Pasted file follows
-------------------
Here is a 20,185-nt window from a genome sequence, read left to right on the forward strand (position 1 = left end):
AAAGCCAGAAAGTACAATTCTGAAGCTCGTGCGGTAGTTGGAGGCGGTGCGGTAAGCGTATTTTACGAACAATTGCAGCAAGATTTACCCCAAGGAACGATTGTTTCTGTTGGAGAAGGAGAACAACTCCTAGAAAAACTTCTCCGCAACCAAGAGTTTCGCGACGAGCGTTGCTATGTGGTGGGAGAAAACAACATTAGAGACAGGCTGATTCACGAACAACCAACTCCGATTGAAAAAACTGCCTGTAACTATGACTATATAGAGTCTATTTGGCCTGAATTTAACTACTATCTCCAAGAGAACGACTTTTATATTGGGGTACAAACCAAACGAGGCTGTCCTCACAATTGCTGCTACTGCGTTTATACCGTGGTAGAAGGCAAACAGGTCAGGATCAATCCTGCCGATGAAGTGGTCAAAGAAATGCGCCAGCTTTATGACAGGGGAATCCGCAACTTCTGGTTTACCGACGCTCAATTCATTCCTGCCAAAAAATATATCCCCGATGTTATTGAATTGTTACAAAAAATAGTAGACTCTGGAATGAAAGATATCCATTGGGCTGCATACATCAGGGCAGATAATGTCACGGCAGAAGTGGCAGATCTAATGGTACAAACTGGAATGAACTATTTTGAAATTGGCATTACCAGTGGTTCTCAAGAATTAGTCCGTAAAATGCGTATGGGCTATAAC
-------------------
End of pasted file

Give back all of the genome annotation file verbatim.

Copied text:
Here is a 20,185-nt window from a genome sequence, read left to right on the forward strand (position 1 = left end):
AAAGCCAGAAAGTACAATTCTGAAGCTCGTGCGGTAGTTGGAGGCGGTGCGGTAAGCGTATTTTACGAACAATTGCAGCAAGATTTACCCCAAGGAACGATTGTTTCTGTTGGAGAAGGAGAACAACTCCTAGAAAAACTTCTCCGCAACCAAGAGTTTCGCGACGAGCGTTGCTATGTGGTGGGAGAAAACAACATTAGAGACAGGCTGATTCACGAACAACCAACTCCGATTGAAAAAACTGCCTGTAACTATGACTATATAGAGTCTATTTGGCCTGAATTTAACTACTATCTCCAAGAGAACGACTTTTATATTGGGGTACAAACCAAACGAGGCTGTCCTCACAATTGCTGCTACTGCGTTTATACCGTGGTAGAAGGCAAACAGGTCAGGATCAATCCTGCCGATGAAGTGGTCAAAGAAATGCGCCAGCTTTATGACAGGGGAATCCGCAACTTCTGGTTTACCGACGCTCAATTCATTCCTGCCAAAAAATATATCCCCGATGTTATTGAATTGTTACAAAAAATAGTAGACTCTGGAATGAAAGATATCCATTGGGCTGCATACATCAGGGCAGATAATGTCACGGCAGAAGTGGCAGATCTAATGGTACAAACTGGAATGAACTATTTTGAAATTGGCATTACCAGTGGTTCTCAAGAATTAGTCCGTAAAATGCGTATGGGCTATAAC